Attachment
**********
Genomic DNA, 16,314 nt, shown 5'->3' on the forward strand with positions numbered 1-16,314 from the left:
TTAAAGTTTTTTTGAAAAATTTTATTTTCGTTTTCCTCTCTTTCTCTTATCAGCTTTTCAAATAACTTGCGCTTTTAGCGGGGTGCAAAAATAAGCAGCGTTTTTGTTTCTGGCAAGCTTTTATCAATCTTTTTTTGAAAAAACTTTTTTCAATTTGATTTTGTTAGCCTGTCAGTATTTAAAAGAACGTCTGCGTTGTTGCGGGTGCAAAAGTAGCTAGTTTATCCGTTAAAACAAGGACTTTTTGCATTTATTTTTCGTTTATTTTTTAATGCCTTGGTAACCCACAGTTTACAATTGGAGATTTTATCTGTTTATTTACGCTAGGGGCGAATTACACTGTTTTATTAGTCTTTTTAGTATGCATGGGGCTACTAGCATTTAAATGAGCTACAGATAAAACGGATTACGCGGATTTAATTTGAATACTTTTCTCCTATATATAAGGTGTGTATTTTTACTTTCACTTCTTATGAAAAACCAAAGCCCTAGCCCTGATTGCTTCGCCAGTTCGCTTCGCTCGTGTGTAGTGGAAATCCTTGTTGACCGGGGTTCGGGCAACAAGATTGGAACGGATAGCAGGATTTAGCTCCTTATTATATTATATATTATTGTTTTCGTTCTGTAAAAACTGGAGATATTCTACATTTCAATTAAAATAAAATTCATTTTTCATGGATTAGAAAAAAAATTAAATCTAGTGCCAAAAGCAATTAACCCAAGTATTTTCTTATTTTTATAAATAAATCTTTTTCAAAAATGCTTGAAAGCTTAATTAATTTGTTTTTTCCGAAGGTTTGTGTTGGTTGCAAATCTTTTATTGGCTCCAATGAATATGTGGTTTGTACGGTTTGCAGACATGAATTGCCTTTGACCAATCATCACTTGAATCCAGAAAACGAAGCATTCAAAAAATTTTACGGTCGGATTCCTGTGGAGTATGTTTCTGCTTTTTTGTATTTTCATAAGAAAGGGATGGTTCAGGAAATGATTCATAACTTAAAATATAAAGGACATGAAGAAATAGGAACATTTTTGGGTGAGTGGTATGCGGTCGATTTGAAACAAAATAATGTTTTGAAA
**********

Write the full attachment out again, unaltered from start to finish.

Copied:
Genomic DNA, 16,314 nt, shown 5'->3' on the forward strand with positions numbered 1-16,314 from the left:
TTAAAGTTTTTTTGAAAAATTTTATTTTCGTTTTCCTCTCTTTCTCTTATCAGCTTTTCAAATAACTTGCGCTTTTAGCGGGGTGCAAAAATAAGCAGCGTTTTTGTTTCTGGCAAGCTTTTATCAATCTTTTTTTGAAAAAACTTTTTTCAATTTGATTTTGTTAGCCTGTCAGTATTTAAAAGAACGTCTGCGTTGTTGCGGGTGCAAAAGTAGCTAGTTTATCCGTTAAAACAAGGACTTTTTGCATTTATTTTTCGTTTATTTTTTAATGCCTTGGTAACCCACAGTTTACAATTGGAGATTTTATCTGTTTATTTACGCTAGGGGCGAATTACACTGTTTTATTAGTCTTTTTAGTATGCATGGGGCTACTAGCATTTAAATGAGCTACAGATAAAACGGATTACGCGGATTTAATTTGAATACTTTTCTCCTATATATAAGGTGTGTATTTTTACTTTCACTTCTTATGAAAAACCAAAGCCCTAGCCCTGATTGCTTCGCCAGTTCGCTTCGCTCGTGTGTAGTGGAAATCCTTGTTGACCGGGGTTCGGGCAACAAGATTGGAACGGATAGCAGGATTTAGCTCCTTATTATATTATATATTATTGTTTTCGTTCTGTAAAAACTGGAGATATTCTACATTTCAATTAAAATAAAATTCATTTTTCATGGATTAGAAAAAAAATTAAATCTAGTGCCAAAAGCAATTAACCCAAGTATTTTCTTATTTTTATAAATAAATCTTTTTCAAAAATGCTTGAAAGCTTAATTAATTTGTTTTTTCCGAAGGTTTGTGTTGGTTGCAAATCTTTTATTGGCTCCAATGAATATGTGGTTTGTACGGTTTGCAGACATGAATTGCCTTTGACCAATCATCACTTGAATCCAGAAAACGAAGCATTCAAAAAATTTTACGGTCGGATTCCTGTGGAGTATGTTTCTGCTTTTTTGTATTTTCATAAGAAAGGGATGGTTCAGGAAATGATTCATAACTTAAAATATAAAGGACATGAAGAAATAGGAACATTTTTGGGTGAGTGGTATGCGGTCGATTTGAAACAAAATAATGTTTTGAAA